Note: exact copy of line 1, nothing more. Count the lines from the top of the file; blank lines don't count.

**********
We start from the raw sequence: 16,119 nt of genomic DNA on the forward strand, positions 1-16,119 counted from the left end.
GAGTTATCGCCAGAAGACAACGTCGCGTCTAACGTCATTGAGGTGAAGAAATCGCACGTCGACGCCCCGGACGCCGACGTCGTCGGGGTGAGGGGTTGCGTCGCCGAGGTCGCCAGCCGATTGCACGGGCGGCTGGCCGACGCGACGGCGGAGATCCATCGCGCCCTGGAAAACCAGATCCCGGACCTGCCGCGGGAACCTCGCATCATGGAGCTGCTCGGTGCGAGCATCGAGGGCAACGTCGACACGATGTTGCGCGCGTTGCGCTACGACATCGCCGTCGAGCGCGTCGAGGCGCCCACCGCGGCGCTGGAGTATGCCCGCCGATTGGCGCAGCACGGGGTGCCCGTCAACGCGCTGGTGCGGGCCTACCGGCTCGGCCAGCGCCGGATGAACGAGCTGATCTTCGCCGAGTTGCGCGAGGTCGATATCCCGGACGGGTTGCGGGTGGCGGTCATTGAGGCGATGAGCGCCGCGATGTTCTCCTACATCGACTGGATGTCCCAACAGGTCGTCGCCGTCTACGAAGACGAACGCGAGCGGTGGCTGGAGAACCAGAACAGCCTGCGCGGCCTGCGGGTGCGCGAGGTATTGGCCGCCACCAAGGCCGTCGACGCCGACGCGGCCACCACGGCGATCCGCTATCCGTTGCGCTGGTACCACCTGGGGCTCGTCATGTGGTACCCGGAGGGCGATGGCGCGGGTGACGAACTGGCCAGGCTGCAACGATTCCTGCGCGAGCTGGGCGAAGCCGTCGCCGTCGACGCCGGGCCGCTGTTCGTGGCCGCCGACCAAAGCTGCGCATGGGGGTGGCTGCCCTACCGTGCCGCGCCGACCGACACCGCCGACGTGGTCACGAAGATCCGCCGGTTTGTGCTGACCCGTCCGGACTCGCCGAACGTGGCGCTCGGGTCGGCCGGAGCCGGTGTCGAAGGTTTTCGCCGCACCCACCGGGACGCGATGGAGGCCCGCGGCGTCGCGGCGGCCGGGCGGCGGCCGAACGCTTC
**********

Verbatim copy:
We start from the raw sequence: 16,119 nt of genomic DNA on the forward strand, positions 1-16,119 counted from the left end.